Hong Kong police were wrong to hide identification badges during last year’s democracy protests, while the city’s watchdog was “inadequate” for investigating complaints against officers, a senior judge said Thursday.
The ruling is a blow to the city’s pro-Beijing leaders who have defended the police’s actions during the huge and often violent democracy protests and have dismissed calls to overhaul how officers are monitored.
Thursday’s ruling by Judge Anderson Chow in the High Court stemmed from a series of judicial review applications brought against police by multiple parties.
During the months of clashes last year, riot police often refused to wear ID badges, making it all but impossible to identify officers involved in complaints.
Lawyers for an Indonesian journalist who lost an eye to a police rubber bullet round, for example, have complained that they have been unable to identify the officer who fired the shot.
No police officer has been sacked over last year’s protests, while the Independent Police Complaints Commission (IPCC) has exonerated the force of any major wrongdoing.
But judge Chow said the police and government breached Article 3 of the Hong Kong Bill of Rights by failing to show identity badges and provide an adequate complaints mechanism.
Article 3 provides that no one shall be subjected to torture or to cruel, inhuman or degrading treatment.
“Even in times of public emergencies, however serious, the rights under (Article 3) must still be respected by the government and protected by the courts,” he wrote.
Public anger towards the police rocketed during the protests and the police said many officers were harassed, often though “doxxing” attacks where personal details are leaked online.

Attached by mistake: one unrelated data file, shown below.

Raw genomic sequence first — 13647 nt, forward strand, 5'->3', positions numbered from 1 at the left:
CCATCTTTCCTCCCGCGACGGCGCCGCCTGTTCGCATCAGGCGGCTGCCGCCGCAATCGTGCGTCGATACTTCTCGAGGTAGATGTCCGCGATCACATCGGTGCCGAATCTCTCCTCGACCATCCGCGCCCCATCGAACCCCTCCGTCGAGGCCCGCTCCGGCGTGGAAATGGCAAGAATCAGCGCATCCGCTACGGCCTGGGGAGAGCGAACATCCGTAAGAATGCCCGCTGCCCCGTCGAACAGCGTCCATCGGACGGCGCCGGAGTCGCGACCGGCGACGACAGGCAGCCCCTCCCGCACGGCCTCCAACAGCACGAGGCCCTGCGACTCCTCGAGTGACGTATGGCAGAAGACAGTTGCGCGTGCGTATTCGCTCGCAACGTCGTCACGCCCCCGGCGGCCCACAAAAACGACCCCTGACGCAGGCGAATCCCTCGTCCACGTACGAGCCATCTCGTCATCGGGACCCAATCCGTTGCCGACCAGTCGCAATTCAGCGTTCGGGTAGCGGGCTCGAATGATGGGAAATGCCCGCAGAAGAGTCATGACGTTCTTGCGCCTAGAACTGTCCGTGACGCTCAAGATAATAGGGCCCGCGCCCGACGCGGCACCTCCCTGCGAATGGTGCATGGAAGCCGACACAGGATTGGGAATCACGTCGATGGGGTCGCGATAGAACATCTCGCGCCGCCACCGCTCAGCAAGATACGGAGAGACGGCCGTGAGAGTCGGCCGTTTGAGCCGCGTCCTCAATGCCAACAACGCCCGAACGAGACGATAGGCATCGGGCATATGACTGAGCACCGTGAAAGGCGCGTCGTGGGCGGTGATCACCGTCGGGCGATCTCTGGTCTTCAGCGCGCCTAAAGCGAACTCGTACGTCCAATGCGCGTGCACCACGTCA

As criticism mounted over the identification badges, police brought in a call sign number system for officers – a move later backed by the IPCC watchdog.
But Chow was critical of that move, saying identification “cannot be merely through the internal process of the force.”
“Otherwise, victims of police ill-treatment would be entirely or largely at the mercy of the force.”
Chow also had a blunt assessment of the IPCC, which critics have long described as toothless.
“The existing complaints mechanism … is inadequate to discharge this obligation,” he wrote.
A panel of international experts initially appointed to help the body look into last year’s protests resigned after they said the watchdog did not have the requisite powers to do the job properly.
Chow’s ruling can be appealed by the government.
Judicial reviews have become one of the few avenues for checking government power in Hong Kong.
But in recent months there has been growing calls from the pro-Beijing establishment for the judiciary to be reformed.
Those calls had backing earlier this week from Zhang Xiaoming, a senior official helping Beijing to forge its Hong Kong policies.